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Chloroplast for President!
Transcript of Chloroplast for President!
Who is the Chloroplast?
Chloroplasts are found in many parts of plants, but are mainly found in the mesophyll tissue of leaves, where photosynthesis takes place.
Chloroplasts are lens shaped organelles. A chloroplast has two membranes, separated by a thin inter-membrane space. Inside, a chloroplast is filled with a fluid called stroma.
Chloroplasts also contained structures known as thylakoids; thylakoids are flattened, sac-like structures. Sometimes, thylakoids occur in stacks called grana. Thylakoid membranes contain chlorophyll, the pigment which causes plants to appear green, and which captures light for photosynthesis.
Chloroplasts are semi-autonomous organelles, which grow and reproduce within the cell. They have the own DNA and ribosomes, and produce their own proteins-the Chloroplast knows what needs to be done, and does it!
Meet the Running Mate: Lysosome
Lysosomes are membranous sacs, which contain a
variety of digestive enzymes. Lysosomes maintain an internal pH of about 5 using hydrogen pumps; the digestive enzymes they contain work best at this acidic pH.
The enzymes in a lysosome are capable of digesting nucleic acids, proteins, carbohydrates, lipids, and other materials. Lysosomes break these materials down into their components, which the cell can then reuse or excrete.
Lysosomes keep the cell clean. Without them, the cell would be overrun with debris and old, useless molecules. The cell couldn't survive without the lysosome to break them down. And, the building blocks-amino acids, fatty acids, etc-that the lysosome excretes after digestion can be used to build new molecules.
Lysosome-Out with the old in with the new!
Without the Chloroplast, our cell could
not survive. The chloroplast produces glucose, the molecules we need more than anything else, using photosynthesis.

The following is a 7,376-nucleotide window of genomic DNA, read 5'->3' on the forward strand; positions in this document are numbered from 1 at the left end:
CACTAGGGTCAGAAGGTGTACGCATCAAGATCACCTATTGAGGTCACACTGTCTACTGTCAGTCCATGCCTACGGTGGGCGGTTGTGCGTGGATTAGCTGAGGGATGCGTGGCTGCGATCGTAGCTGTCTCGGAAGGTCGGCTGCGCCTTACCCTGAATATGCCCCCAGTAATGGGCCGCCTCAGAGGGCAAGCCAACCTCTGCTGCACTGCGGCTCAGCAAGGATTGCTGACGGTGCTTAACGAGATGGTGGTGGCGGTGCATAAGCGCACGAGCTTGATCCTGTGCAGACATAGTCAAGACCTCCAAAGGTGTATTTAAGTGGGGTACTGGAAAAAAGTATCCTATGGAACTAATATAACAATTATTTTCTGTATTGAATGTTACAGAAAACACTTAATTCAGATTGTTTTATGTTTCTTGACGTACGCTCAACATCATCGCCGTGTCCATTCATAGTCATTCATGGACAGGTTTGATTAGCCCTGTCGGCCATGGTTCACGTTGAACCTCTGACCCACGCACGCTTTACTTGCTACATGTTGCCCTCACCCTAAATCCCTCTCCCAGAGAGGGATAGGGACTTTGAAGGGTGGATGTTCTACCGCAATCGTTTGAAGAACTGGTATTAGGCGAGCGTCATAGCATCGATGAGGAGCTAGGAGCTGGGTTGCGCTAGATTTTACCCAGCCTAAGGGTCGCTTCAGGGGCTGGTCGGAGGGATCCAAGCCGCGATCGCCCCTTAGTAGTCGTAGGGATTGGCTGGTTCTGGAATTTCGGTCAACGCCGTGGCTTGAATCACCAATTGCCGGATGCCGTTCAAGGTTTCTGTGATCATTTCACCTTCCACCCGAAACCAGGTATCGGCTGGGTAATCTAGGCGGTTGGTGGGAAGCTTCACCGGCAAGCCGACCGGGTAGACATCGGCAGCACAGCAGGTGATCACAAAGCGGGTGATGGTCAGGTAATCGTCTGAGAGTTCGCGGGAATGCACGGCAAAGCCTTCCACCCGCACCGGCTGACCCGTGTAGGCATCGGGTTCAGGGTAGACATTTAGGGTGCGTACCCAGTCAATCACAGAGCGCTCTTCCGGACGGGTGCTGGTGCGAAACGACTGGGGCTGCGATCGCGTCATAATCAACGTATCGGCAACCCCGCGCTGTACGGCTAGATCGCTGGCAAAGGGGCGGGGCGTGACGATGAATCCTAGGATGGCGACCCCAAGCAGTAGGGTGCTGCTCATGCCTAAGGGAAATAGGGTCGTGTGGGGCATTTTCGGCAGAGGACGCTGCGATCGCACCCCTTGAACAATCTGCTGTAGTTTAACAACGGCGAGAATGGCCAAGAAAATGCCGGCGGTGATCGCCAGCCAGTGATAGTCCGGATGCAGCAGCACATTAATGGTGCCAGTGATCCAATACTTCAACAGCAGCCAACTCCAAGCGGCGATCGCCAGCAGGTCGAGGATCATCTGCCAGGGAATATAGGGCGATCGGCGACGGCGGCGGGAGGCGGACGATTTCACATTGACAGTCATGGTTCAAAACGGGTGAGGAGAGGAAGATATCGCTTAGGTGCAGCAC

Using photosynthesis, the Chloroplast makes glucose; from glucose, we make ATP. ATP is our energy currency. All work the cell does-growth, reproduction, etc-requires ATP. Without it, we would die. The chloroplast ensures that our "energy budget" is large enough for all the projects we want to undertake.
We also use glucose to build cellulose, which forms our cell walls. Cellulose walls keep us safe, and allow us to take in water without bursting. Without turgor, we'll wilt!
What does Chloroplast do for the Cell?
Our cell is a great place to live. But, we're only
a very small community in a very large world. The true test of any leader is how they get along with other cells in the ecosystem.
Chloroplast has a unmatched foreign policy plan: The chloroplast exports oxygen, which all cells need to survive. Everybody loves oxygen! The Chloroplast's plan generates a lot of goodwill. Because we produce oxygen, we, the plant cell, are essential to all life! All cells, and all other organisms, need us.
While those other organelles might be good for the cell, Chloroplast is best because he takes care of the whole world, and without him, life couldn't exist. Even we need oxygen for respiration.
Let's Reach for the Sun!
Don't vote for:
The nucleus' job is to keep track of the DNA, and organize everything we do here in the cell. But, too often, the nucleus gets it wrong. Some of the worst diseases are caused by nuclear mis-readings:
Emery-Dreifuss muscular dystrophy
And, worst of all:
The mitochondria is one of the worst producers of waste in the cell. Think of all that carbon dioxide!
Mitochondria have their own DNA,and just like the nucleus, they can mis-read it and cause diseases, like Leigh Syndrome, which can cause weakness and paralysis of the muscles and eyes, or even death.
The Golgi body transports proteins throughout the cell. When it breaks down, it can cause seizures and liver disease.
When temperatures drop, the cell membrane can freeze. We want a leader who can work under pressure!
Also, malfunctions of the cell membrane can cause Hyaline Membrane Disease, Alzheimer’s disease, Cystic Fibrosis, and Duchenne Muscular Dystrophy
The intercellular junctions hold our cell together with other. But, how much do they really know about our cell if they're on the outside?
The intercellular junctions can cause serious diseases such as hypomagnesemia hypercalcemia with nephrocalcinosis, Fatigue, and Seizures
Have you ever heard of a chloroplast disease?